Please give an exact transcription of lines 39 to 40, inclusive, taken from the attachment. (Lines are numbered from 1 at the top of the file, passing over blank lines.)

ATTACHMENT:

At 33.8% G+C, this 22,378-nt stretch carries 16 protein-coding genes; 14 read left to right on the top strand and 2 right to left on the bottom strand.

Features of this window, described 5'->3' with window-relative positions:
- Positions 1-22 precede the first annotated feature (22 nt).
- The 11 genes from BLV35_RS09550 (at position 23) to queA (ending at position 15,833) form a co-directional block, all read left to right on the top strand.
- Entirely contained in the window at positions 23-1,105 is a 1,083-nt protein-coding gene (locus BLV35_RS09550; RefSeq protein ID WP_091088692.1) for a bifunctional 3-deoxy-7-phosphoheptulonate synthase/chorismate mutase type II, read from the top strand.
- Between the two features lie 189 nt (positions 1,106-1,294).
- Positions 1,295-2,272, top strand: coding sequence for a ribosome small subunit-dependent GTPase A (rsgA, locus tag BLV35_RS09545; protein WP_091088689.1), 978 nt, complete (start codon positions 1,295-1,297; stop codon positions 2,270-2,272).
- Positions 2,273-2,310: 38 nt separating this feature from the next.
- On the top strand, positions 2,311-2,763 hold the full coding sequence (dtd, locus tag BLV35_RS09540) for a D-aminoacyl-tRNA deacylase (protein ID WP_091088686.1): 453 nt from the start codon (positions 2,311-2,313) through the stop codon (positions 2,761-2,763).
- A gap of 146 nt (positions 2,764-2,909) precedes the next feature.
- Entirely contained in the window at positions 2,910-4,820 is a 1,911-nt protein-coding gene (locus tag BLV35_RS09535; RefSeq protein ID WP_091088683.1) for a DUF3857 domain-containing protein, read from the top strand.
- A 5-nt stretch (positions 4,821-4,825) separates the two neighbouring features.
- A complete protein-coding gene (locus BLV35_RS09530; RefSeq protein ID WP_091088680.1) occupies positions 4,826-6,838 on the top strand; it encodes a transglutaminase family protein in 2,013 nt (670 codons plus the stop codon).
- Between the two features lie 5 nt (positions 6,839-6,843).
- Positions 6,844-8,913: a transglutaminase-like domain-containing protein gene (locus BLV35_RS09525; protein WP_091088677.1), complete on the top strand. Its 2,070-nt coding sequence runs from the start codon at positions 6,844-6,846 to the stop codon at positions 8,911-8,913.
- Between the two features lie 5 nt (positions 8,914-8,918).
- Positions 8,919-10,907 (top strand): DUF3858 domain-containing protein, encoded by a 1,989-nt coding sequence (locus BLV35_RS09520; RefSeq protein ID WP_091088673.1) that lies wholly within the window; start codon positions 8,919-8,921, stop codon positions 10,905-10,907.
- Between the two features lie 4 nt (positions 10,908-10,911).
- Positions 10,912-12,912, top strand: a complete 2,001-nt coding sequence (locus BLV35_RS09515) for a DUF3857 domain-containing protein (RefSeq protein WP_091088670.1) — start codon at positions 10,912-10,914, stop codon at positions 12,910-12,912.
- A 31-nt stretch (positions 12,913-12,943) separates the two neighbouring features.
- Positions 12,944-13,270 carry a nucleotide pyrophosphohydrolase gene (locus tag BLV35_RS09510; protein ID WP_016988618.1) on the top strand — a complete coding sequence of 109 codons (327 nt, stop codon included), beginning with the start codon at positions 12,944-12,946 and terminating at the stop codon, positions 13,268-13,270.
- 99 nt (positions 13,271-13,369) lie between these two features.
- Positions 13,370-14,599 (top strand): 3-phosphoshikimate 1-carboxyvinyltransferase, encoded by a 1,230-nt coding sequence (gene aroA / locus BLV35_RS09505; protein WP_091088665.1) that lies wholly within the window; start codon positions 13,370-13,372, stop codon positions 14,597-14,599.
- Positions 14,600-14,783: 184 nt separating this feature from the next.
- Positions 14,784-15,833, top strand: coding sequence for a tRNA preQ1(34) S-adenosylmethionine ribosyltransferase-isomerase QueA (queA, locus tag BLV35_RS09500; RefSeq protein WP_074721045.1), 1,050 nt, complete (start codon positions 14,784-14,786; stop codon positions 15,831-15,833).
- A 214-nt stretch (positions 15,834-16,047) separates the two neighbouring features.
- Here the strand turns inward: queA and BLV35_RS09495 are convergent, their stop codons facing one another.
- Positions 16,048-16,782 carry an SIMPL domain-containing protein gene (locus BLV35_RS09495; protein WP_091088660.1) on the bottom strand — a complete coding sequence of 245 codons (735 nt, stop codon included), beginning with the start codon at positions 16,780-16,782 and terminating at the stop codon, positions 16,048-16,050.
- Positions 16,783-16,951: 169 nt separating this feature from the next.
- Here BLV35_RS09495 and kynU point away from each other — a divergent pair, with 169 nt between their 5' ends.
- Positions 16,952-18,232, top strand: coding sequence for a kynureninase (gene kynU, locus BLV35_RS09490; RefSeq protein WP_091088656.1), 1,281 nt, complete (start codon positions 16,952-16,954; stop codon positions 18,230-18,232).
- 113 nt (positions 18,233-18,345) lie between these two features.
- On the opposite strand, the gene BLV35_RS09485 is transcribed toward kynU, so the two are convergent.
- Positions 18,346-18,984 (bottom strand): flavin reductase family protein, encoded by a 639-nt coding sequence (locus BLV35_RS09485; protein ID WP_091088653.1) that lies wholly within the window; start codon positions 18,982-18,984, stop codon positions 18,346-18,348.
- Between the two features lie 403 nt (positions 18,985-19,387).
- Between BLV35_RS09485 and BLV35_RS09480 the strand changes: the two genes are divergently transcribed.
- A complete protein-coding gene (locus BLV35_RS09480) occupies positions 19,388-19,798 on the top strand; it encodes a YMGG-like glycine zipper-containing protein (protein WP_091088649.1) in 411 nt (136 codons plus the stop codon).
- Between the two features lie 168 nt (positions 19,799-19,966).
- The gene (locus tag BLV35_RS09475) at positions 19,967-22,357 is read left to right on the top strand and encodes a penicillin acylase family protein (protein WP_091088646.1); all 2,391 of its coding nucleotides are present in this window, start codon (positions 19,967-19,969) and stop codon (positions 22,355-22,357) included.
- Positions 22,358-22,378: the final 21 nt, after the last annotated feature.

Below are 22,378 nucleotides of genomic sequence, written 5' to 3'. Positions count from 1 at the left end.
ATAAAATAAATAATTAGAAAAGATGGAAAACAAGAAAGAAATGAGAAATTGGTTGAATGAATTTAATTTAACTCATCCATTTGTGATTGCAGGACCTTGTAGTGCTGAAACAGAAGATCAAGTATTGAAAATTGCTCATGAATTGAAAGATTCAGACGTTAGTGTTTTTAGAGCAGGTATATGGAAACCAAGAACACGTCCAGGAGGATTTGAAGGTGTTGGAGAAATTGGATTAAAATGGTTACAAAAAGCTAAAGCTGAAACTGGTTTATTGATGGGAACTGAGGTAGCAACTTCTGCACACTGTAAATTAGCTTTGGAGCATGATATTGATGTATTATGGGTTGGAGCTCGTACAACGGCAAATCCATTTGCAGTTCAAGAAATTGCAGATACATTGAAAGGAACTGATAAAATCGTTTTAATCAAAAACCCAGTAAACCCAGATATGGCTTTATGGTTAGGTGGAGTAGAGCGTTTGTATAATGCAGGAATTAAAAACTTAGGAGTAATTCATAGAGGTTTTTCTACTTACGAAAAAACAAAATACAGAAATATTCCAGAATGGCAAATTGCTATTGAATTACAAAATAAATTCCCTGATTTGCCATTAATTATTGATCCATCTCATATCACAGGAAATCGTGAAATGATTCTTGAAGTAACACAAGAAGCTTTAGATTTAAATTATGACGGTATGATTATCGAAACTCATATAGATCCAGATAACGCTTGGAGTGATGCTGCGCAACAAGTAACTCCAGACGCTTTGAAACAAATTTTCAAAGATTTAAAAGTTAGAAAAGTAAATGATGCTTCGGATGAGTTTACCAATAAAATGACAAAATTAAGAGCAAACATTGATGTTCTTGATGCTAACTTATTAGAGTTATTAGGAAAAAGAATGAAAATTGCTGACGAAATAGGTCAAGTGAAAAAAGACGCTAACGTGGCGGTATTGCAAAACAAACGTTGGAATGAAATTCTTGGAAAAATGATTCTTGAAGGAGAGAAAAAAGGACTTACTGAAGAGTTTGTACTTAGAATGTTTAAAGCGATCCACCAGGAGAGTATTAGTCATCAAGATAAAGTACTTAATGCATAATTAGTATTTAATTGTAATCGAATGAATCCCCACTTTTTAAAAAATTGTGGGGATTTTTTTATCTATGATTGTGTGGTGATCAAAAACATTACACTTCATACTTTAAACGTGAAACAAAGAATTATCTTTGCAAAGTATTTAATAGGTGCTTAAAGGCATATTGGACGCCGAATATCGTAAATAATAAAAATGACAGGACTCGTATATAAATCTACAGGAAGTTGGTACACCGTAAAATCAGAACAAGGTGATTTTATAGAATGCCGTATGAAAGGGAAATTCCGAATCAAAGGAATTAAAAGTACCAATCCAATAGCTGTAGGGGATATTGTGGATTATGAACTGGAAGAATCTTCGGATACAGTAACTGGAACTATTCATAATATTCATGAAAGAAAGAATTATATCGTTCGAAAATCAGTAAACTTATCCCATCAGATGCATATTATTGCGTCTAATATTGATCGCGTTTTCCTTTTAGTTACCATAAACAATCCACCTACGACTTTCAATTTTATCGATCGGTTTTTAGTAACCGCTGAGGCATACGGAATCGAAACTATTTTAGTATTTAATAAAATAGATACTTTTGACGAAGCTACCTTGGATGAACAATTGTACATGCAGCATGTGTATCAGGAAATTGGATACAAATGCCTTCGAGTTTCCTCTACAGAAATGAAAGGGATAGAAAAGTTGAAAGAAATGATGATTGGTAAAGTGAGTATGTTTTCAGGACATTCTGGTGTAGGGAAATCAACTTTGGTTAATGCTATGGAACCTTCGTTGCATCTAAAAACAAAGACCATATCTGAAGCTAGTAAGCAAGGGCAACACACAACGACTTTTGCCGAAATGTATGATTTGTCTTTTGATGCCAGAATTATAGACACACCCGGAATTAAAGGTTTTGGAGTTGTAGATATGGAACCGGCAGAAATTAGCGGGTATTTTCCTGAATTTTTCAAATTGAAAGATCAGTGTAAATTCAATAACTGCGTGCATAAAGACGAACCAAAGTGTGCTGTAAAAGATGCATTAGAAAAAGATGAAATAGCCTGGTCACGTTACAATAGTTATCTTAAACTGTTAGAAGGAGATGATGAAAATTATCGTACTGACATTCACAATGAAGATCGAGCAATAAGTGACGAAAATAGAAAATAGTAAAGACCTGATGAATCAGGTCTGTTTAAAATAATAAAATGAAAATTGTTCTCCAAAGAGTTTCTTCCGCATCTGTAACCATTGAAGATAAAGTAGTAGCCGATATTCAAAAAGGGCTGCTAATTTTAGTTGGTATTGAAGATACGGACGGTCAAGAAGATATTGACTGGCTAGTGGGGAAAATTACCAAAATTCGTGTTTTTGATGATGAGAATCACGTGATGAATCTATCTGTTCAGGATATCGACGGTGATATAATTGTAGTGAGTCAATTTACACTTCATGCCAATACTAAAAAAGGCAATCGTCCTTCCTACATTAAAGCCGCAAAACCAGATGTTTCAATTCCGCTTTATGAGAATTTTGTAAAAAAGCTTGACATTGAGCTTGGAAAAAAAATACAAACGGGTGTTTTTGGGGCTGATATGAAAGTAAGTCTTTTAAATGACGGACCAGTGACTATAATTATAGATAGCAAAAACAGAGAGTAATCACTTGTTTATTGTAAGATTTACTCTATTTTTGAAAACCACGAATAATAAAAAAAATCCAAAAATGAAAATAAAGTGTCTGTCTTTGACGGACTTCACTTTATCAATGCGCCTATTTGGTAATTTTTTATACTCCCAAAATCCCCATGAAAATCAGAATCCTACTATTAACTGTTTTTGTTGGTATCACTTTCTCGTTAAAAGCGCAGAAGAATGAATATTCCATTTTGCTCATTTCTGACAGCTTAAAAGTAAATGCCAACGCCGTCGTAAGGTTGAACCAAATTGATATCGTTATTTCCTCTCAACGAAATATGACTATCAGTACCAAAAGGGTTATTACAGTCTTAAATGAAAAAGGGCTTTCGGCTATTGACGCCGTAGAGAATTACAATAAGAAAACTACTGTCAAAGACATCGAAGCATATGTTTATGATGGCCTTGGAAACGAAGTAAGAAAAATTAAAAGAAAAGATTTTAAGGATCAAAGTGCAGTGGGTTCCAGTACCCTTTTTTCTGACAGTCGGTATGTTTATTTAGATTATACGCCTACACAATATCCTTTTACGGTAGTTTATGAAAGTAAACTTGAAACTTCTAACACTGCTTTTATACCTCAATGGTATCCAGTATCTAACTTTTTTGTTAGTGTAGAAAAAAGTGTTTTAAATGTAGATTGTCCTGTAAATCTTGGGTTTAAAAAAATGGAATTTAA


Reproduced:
- The gene (locus tag BLV35_RS09475) at positions 19,967-22,357 is read left to right on the top strand and encodes a penicillin acylase family protein (protein WP_091088646.1); all 2,391 of its coding nucleotides are present in this window, start codon (positions 19,967-19,969) and stop codon (positions 22,355-22,357) included.
- Positions 22,358-22,378: the final 21 nt, after the last annotated feature.